TLIF and ipsilateral fixation : After a midline skin incision was made, unilteral paraspinal dissection was performed on the side of TLIF, and corresponding laminae, facet joint, and transverse processes were exposed. Initially pedicle holes were created in a standard fashion using a gearshift. A total unilateral facetectomy and hemilaminotomy was then performed. The nerve root and dura sac were identified and protected. Bipolar electrocautery was used to coagulate epidual veins and the dic space was identified. Pedicle screw and rod were then placed and distraction was achieved. Distraction prior to bipolar electrocauterization was avoided to minimize epidural bleeding. A thorough discectomy was then performed and iliac autograft and local laminaetomy bone was place within the disc space folowed by insertion of a cage via a transforaminal approach. Compression was achieved across the pedicle screws and the set screws were tightened. The remaining bone graft was placed posterolaterally.
Contralateral fixation: In the bilateral pedicle fixation group, contralateral pedicle screw and rod system was utilized in a routine standard manner. In the hybrid group, minimal dissection of the lamina was performed to provide the desired trajectory. Through a small stab incision on the side of the TLIF, a drill hole was created and a translaminar screw was inserted under fluorocopic guidance.
The outcome was evaluated at 6-32 months follow-up. The parameters included radiographic outcome based on evidence of solid union, and clinical outcome was determined by the improvement in Oswestry Disability Index.
All patients had radiographic evidence of satisfactory interbody fusion at 6 months. There was significant improvement in Oswestry Disability Index at last follow up. Mean preoperative score of 64 had improved to 22 at last follow up. Minor transient neuropraxia occurred in 4 patients. Neuropraxia occurred in two patients from each group. There were no instrument related complications in either group. The average cost of implant including cage and hardware was $9,563 for the hybrid group, and $13,094 for bilateral pedicle screw group.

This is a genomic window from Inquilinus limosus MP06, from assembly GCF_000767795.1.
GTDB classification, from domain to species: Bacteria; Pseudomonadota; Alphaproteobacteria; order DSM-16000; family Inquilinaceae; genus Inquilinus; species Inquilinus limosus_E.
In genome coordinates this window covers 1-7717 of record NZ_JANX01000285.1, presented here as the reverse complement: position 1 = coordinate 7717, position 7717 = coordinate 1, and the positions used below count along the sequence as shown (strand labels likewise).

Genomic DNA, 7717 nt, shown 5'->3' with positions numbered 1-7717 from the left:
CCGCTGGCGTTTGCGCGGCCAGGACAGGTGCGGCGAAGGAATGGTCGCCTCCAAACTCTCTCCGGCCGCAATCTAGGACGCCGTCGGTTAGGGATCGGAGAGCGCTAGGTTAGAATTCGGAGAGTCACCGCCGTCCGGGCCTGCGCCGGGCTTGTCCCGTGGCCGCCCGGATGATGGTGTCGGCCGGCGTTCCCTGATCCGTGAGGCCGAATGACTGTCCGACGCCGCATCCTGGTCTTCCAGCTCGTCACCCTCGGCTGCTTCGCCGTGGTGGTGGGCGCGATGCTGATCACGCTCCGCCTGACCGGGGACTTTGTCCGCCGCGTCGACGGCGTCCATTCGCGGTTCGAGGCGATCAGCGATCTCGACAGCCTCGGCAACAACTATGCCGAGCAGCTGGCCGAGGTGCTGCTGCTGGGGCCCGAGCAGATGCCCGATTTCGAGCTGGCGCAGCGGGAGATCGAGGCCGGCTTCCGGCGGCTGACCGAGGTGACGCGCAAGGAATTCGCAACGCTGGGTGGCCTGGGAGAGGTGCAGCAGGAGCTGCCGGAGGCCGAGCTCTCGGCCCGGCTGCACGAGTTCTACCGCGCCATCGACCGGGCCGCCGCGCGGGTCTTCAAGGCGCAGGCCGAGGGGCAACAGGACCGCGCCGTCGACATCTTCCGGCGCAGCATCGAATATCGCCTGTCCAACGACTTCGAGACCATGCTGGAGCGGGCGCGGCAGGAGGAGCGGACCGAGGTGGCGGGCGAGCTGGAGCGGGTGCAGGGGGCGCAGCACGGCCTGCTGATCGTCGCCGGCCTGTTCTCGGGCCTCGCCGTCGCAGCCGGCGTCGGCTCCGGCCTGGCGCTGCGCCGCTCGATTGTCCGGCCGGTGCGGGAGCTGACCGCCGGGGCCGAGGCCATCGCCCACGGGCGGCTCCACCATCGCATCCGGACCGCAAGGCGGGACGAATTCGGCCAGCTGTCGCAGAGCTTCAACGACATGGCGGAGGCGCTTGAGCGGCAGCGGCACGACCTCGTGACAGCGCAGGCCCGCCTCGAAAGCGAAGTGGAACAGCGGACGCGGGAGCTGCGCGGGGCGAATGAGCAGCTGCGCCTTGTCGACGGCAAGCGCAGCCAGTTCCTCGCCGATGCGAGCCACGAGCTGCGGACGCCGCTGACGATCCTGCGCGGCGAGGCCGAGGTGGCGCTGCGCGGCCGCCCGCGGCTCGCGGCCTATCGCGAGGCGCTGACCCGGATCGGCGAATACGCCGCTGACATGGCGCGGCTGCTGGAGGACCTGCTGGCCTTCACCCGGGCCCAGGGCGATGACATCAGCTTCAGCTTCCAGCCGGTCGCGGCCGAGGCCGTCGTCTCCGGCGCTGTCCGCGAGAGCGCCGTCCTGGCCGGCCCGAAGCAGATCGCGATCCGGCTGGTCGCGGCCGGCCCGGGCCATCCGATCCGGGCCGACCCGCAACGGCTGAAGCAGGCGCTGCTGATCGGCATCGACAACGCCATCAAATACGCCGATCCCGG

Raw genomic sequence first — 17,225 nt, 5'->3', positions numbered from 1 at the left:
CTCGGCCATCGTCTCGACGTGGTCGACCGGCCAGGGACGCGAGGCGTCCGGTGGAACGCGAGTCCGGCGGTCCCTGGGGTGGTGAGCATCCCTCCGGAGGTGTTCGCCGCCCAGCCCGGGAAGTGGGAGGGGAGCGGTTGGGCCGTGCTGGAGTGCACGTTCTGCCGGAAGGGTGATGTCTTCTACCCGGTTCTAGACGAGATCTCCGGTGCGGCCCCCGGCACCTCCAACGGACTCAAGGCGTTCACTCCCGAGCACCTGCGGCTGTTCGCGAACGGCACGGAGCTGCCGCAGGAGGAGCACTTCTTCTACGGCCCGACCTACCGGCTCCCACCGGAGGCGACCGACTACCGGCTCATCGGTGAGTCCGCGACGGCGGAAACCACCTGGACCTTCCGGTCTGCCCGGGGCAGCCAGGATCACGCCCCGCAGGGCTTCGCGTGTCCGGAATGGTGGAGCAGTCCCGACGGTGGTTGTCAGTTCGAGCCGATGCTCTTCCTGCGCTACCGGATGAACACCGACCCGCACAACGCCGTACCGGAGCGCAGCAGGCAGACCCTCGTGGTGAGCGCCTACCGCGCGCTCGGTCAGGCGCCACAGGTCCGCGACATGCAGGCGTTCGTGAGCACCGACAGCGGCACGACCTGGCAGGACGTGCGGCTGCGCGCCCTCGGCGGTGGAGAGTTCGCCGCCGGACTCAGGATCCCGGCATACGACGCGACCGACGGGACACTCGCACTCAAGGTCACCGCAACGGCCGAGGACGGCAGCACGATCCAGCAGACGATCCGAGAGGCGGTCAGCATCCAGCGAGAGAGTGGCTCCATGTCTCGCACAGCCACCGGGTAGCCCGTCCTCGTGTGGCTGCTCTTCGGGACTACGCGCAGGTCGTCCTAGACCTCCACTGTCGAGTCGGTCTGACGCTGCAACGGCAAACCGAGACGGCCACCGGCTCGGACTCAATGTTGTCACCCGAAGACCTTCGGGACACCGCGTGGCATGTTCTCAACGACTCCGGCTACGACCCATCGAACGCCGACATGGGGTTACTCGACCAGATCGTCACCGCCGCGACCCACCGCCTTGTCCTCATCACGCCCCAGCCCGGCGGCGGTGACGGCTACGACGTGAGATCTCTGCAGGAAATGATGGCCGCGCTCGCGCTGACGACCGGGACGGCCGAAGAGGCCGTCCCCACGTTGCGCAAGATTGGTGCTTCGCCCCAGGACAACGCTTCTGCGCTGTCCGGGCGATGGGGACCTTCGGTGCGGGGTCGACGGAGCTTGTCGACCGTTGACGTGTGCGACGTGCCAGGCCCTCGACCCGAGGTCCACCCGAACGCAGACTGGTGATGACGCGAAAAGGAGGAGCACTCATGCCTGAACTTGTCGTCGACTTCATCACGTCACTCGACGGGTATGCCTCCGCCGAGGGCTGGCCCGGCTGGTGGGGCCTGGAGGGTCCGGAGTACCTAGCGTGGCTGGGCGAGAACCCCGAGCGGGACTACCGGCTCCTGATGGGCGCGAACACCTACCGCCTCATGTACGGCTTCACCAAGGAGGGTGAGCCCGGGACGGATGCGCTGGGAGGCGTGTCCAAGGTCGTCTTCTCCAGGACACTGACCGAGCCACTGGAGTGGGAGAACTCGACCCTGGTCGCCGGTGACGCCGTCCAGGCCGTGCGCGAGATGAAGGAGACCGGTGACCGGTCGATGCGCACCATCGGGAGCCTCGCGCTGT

In this report, we describe a hybrid technique of pedicle screw rod system and translaminar facet screw placement in conjunction with TLIF. Based on the clinical results obtained from this study, the hybrid technique seems to be comparable to bilateral pedicle screw system. Fuison Fusion rates and clinical outcome also appear similar between the two groups. The complication rate wass also similar between the two groups in this study.
A hybrid techniques such as decribed here offers several advantages. First and foremost, the cost of a facet screw is substantilly lower than a pedicle screw-rod construct. A facet screw such as Discovery typically ocsts about $ 200 versus pedicle screws and rods, which cost around $1,000 a piece. A second advantage of facet screw insertion is that the risk of screw abutment on contralateral facet joint is eliminated. There is CT evidence of encroachment of normal facet joint by pedicle screws in as many as 30% patients. 12Another advantage of this procedure is minimal dissection of the contralateral paravertebral muscles with potentially lower blood loss and lesser morbidity. So-called “posterior fusion disease” has been reported as a complication related to wide exposure required for pedicle screw fixation. 5 This is considered to be results of muscle stripping and denervation, and it may lead to back fatigue, bursitis or other complication. Minimally invasive techniques of pedicle screw insertion may also decrease the posterior fusion disease but such techniques are expensive, and the risk of damage to adjacent facet joint persists.
In conclusion, contralateral translaminar facet screw insertion and ipsliateral pedicle screw construct is an effective adjunct to TLI F. It is safe and easy to perform, is less expensive, and may have potentially lower instrumentation related complications such as abutment of facet joint with pedicle screws. This technique is suitable in patients with intact laminae. Patients with discogenic back pain, but is not applicable when a complete laminectomy is done such as in patients with isthmic spondylolisthesis.
Ashok Biyani, MD Assistant Professor, Department of Orthopaedic Surgery, Medical University of Ohio 3065 Arlington Avenue Todedo, OH 43614 TEL: 1-419-383-6908 FAX: 1-419-383-3290 Email: email@example.com